The “Is There a Bubble on the Art Market?” study
Last year, a study paper using econometric models to establish if there is a bubble in the art market, published by economists from the University of Luxembourg, came to public attention. They concluded that there is indeed a bubble, especially in the contemporary market. Naturally the study resonated in major art media outlets and helped to support bubble believers, but one must take a minute to understand what the authors did and what it means. The conclusions of economic papers are often – as in this case – supported by econometric regressions. How you make the regressions is the hard part since one little mistake or difference of opinion can bias the results. Data sets are also not also to be handled lightly and some of them aren’t suitable to certain types of regressions.
The dirty little secret of all art price-related studies is that the data used to build a price curve is always biased and insufficient. Artworks aren’t traded enough to establish a pattern over time and many artists who lose value just disappear from the curve because they have stopped being traded, in what is called survivorship bias. They also rely on auction data but most transactions in the art market are made through dealers and galleries. The reader must bear this in mind when discussing economic papers comparing either art prices against other assets, art returns over time, or the possible existence of a bubble.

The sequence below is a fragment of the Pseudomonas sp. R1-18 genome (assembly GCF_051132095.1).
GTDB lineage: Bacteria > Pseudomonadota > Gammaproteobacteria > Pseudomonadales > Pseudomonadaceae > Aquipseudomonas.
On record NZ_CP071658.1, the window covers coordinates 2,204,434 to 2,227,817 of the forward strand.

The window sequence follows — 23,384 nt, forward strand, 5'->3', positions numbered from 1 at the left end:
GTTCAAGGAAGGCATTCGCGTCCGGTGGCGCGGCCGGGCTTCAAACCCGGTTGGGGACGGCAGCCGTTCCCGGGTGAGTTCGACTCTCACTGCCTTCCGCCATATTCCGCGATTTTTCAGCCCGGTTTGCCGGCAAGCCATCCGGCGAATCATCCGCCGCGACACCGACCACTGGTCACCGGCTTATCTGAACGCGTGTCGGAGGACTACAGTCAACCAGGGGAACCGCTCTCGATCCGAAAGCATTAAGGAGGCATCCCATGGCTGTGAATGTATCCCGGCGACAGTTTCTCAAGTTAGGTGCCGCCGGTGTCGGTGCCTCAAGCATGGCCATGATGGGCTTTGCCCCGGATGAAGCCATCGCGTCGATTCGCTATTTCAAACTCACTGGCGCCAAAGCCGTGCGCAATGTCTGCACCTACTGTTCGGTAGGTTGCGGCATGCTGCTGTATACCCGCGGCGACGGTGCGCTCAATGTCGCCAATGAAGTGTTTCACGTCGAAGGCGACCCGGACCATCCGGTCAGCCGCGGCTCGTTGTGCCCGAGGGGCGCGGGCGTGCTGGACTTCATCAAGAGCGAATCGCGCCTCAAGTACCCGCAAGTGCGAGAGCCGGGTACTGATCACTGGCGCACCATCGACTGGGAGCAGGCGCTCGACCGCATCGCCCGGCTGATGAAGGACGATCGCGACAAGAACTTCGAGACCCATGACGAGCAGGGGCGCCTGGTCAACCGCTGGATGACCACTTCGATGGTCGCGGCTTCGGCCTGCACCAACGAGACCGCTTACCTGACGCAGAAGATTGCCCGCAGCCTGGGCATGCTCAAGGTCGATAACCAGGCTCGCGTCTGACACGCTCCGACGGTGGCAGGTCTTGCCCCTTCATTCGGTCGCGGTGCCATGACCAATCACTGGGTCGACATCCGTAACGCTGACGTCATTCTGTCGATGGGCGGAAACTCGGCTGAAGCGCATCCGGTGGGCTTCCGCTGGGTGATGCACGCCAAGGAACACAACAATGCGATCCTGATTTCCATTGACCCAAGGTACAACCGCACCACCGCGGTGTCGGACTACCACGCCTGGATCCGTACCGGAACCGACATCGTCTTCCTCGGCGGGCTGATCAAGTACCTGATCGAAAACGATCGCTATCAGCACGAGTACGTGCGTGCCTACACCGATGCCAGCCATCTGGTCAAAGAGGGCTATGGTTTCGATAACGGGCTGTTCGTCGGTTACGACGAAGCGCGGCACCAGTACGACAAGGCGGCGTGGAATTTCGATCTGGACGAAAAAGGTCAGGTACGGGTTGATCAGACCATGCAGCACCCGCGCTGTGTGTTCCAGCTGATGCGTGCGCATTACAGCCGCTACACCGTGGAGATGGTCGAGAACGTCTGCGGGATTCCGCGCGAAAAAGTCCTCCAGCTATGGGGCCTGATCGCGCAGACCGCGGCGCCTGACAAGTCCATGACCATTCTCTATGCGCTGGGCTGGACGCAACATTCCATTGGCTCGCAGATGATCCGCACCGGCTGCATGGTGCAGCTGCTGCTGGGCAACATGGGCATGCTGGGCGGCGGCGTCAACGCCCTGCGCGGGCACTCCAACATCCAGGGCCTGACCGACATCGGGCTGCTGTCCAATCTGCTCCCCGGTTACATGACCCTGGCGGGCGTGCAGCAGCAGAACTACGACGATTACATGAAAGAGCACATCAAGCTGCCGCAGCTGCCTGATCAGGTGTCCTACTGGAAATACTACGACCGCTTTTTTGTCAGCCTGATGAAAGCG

What the study actually does is to analyse the data and test it against a model believed to show the existence of a bubble. To sum up the model in very few words, it says that a bubble exists if the behaviour of intrinsic prices for an asset does not match the behaviour of market prices over a period of years. The problem is, as previously mentioned, the analysed market prices for artworks do not represent the full reality and artworks have no intrinsic value for comparison. The authors build a model on the basis of auction houses, sales dates, media, work size, whether a work is signed and whether the artist is alive to determine the intrinsic value of an artwork. It’s safe to say that these 6 variables alone can hardly determine the value of an artwork. Therefore, the results of the regression and the conclusions for the study must be treated with caution.
So why are auction results down in 2016?
Another particular characteristic of the art market is that the assets being sold are also consumer goods and people have positive emotional returns from buying a painting, other than pure investment. This blurred line between collecting and investing makes the demand, people buying art, behave differently from other assets, making comparisons harder. For instance, people who buy art usually do it because they have extra money to spend, diminishing liquidity concerns. If a bubble were to burst, collectors wouldn’t need to sell their works right away to pay for the rent, causing a “herd effect” on the market. The “herd effect” is a very common consequence of bubble bursts, for example when a rumour goes round about a bank going broke. In this case, everyone with money in the bank will run to withdraw their savings, leaving the situation even worse. There is very little risk of this happening in the art market.